Monday, November 19, 2007

Hacking the library: Marketing Music

One of the greatest opportunities my job provides is the ability to focus and tackle specific problems. For several years my boss has been heartbroken that one of our branches out circulates the headquarter library in music. He has a true love of music and would probably be happier as a full-time musician rather than as a library director. Since taking over as branch manager I've been able to work a little magic on various areas of the collection. Part of the success has been my effort, part my boss allowing freedom, but mostly it goes to some incredibly talented staff who make my ideas work. They figure out how we are going to take the hill while I decide which hill to take. You can go far with limited resources if you have the right people.

One day I was taking a gander at last quarters statistics and determined that the "music" branch out circulates us by a ratio of 5 to 1. Yes, they are winning, but heck I haven't spent one dime on music in the past year. To the best of my knowledge we haven't spent money in the past 5 years on music. Well the little wheels started turning and I started realizing that we could win in music circulation, if we wanted too.

So I polled my valued staff members and listened to what they told me:

1) We needed to do a better job buying music that patrons wanted.

2) Dewey for music isn't helpful to a patron browsing.

3) The music display is over crowded.

4) The music display is too easy to overlook.

With that input in mind I started mapping out a strategy. To solve the first issue I had to determine what music my patrons were interested in. The only place I see people buy music is Starbucks, and Cracker Barrel. So after some more discussion a staff member and myself went over to Starbucks and bought a copy of every CD they had. The folks at Starbucks were pretty nice. They honored the library tax exemption, gave us a discount, and provided several hundred iTune download cards for the library to pass out to patrons. So now we had a collection of music patrons might want and a steaming Cafe au Lait. To supplement these new CD's We picked through the existing collection for a few diamonds in the rough. To our surprise we found some real gems. Most of our music collection comes from the great music industry CD settlement of 2004.

Since Dewey for music isn't helpful we decided to switch to genre based shelving. We already had the music arranged in genre specific statistical categories so that was a relatively pain free switch. Though the grumbling of staff members making labels can be deafening at times.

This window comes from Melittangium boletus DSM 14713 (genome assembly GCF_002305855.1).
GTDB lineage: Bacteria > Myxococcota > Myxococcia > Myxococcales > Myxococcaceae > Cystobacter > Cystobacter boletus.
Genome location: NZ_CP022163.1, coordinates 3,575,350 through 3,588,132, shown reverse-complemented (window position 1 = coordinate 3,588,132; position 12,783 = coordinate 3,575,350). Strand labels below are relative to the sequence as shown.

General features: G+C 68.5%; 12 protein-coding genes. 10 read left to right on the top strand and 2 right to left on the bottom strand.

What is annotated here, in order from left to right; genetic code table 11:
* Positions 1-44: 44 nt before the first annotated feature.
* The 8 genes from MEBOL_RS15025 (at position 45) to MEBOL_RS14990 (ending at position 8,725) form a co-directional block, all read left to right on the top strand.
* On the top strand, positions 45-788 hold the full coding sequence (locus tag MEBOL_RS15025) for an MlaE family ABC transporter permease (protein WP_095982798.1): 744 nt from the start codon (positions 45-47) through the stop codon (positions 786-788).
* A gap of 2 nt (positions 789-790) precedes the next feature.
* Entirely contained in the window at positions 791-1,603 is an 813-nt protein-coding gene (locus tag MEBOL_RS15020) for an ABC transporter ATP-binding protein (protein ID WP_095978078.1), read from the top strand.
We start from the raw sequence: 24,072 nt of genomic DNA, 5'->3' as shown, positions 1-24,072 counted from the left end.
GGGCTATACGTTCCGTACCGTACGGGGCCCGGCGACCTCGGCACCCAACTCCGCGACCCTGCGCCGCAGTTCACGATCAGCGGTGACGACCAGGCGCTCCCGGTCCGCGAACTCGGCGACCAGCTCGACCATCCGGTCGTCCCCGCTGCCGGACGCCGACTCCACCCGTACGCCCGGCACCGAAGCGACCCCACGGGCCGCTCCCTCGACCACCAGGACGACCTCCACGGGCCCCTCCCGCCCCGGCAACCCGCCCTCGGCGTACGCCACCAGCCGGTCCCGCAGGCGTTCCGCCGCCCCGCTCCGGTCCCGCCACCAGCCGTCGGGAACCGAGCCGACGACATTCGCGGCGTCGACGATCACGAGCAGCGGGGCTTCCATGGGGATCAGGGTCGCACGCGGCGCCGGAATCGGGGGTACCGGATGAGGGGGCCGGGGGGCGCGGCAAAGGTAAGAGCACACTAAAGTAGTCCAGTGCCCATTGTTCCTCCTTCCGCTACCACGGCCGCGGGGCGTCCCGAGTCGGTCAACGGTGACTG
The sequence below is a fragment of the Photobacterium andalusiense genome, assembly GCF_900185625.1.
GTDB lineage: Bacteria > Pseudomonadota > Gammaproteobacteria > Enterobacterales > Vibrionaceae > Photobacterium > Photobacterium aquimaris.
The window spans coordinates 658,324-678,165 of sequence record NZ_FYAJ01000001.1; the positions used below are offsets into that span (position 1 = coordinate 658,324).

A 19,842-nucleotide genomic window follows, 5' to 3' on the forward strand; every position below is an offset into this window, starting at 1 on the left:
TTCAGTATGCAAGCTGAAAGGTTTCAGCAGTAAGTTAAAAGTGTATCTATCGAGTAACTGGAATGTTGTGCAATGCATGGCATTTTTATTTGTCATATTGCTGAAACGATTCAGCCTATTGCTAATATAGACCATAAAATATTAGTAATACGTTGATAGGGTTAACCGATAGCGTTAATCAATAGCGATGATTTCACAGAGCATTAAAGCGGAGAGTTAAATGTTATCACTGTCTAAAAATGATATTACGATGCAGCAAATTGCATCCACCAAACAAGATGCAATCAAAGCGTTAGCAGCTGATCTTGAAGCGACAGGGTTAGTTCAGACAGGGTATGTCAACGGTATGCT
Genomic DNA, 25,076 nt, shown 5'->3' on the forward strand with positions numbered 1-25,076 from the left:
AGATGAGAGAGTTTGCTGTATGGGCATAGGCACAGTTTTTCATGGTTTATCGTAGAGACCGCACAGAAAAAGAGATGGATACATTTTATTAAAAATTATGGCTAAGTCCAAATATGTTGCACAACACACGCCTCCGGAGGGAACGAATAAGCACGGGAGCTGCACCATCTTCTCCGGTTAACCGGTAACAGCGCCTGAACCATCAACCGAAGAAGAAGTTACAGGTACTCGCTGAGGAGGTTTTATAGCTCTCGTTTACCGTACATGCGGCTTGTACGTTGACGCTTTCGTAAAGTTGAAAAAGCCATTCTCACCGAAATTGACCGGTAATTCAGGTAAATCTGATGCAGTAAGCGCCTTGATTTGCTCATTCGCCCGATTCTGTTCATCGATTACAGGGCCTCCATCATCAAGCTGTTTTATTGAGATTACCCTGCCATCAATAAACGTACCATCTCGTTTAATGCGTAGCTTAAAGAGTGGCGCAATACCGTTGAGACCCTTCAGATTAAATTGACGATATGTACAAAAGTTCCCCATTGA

Fixing problems three and four was just a matter of ordering a new display and putting it in a place that could not be overlooked. The display pictured below was around $150 to purchase, unfortunately it cost $150 to ship so it ended up costing more than I wanted to pay but, that happens. Placing it was simple, smack down in front of the circulation desk was a no brainer.

Now for a total investment of less than $1,000 we have a wicked new music collection that people cannot miss. The results are already showing an uptick. Last quarter music circulation was a mere 22% of the "music" branch. This month we have circulated 38% of the total music circulation of the "music" branch. Not bad at all for a 2 week old project. Small focused projects that make a noticeable difference are what I like most about my job.


J Pickle said...
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J Pickle said...

What you are doing is merchandising, and I've seen it work in public libraries just as well as it does at numerous retail chains across this country. I love to display our new books, picking out those I feel are intriguing, sometimes based purely on the cover art and/or an interesting title. Some may say that you can't judge a book by its cover; to those folks I would say, "Maybe not. But you can circulate a book by its cover." Of course, bestsellers are a no-brainer, but I enjoy promoting the less obvious choices. I love watch which ones "move" the fastest. I think I'm pretty good at it after years of retail merchandising in college.
Erik, how many CDs does your rack hold? Can you flip through the CDs? We also have ours arranged by genre in a flip rack. I'm looking for some new inexpensive, high-volume CD racks.

Erik the Tall said...

Pickle, you can find the display here along with all the details:

As of today I am within a 100 music circulations of the music branch. I'm salivating at the thought of winning in music circulation for the month. I know I'll win next month.